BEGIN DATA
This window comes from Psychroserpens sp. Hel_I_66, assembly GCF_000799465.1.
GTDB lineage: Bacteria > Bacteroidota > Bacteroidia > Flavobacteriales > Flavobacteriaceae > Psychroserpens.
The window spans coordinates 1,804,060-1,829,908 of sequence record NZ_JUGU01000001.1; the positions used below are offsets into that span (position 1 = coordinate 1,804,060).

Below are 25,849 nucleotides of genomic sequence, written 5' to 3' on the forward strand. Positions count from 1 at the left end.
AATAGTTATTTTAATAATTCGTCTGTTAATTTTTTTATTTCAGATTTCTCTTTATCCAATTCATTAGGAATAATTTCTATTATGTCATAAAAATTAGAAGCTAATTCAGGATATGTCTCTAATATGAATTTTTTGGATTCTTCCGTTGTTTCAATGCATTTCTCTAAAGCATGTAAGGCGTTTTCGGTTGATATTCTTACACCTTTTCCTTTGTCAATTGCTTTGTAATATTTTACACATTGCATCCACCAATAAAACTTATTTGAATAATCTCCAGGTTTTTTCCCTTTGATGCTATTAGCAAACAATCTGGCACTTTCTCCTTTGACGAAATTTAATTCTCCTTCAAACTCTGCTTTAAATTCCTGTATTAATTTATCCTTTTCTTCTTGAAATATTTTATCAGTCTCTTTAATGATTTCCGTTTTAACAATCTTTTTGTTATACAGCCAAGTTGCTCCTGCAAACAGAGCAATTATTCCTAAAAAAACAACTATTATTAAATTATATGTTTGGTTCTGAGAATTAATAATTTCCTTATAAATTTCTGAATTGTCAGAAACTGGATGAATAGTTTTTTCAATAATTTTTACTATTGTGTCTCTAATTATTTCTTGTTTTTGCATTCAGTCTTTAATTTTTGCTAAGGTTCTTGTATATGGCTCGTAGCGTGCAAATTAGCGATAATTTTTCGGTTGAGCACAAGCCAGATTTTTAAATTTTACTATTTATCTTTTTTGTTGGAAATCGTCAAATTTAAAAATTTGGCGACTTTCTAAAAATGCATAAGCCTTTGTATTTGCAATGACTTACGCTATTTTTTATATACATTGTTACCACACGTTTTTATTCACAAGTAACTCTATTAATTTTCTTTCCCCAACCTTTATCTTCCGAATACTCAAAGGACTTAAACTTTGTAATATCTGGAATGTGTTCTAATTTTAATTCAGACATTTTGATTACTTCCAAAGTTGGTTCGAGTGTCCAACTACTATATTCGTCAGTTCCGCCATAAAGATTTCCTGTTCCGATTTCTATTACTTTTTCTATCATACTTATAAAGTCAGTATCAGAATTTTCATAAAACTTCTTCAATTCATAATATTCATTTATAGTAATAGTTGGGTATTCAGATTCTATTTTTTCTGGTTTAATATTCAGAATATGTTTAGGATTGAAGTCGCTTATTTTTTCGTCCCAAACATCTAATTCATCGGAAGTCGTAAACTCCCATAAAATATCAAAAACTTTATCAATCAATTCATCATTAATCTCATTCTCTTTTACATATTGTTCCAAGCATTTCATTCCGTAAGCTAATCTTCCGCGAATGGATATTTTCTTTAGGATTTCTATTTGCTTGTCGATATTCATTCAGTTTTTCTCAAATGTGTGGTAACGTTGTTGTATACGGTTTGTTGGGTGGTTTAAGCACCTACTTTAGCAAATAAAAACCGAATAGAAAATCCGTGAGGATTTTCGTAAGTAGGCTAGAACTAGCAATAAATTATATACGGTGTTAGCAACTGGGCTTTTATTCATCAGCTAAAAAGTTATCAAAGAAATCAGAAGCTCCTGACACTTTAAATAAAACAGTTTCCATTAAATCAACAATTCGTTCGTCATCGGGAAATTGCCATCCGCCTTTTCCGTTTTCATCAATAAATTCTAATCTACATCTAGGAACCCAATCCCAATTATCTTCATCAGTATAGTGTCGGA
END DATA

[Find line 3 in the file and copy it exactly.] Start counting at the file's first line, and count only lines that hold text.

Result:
The window spans coordinates 1,804,060-1,829,908 of sequence record NZ_JUGU01000001.1; the positions used below are offsets into that span (position 1 = coordinate 1,804,060).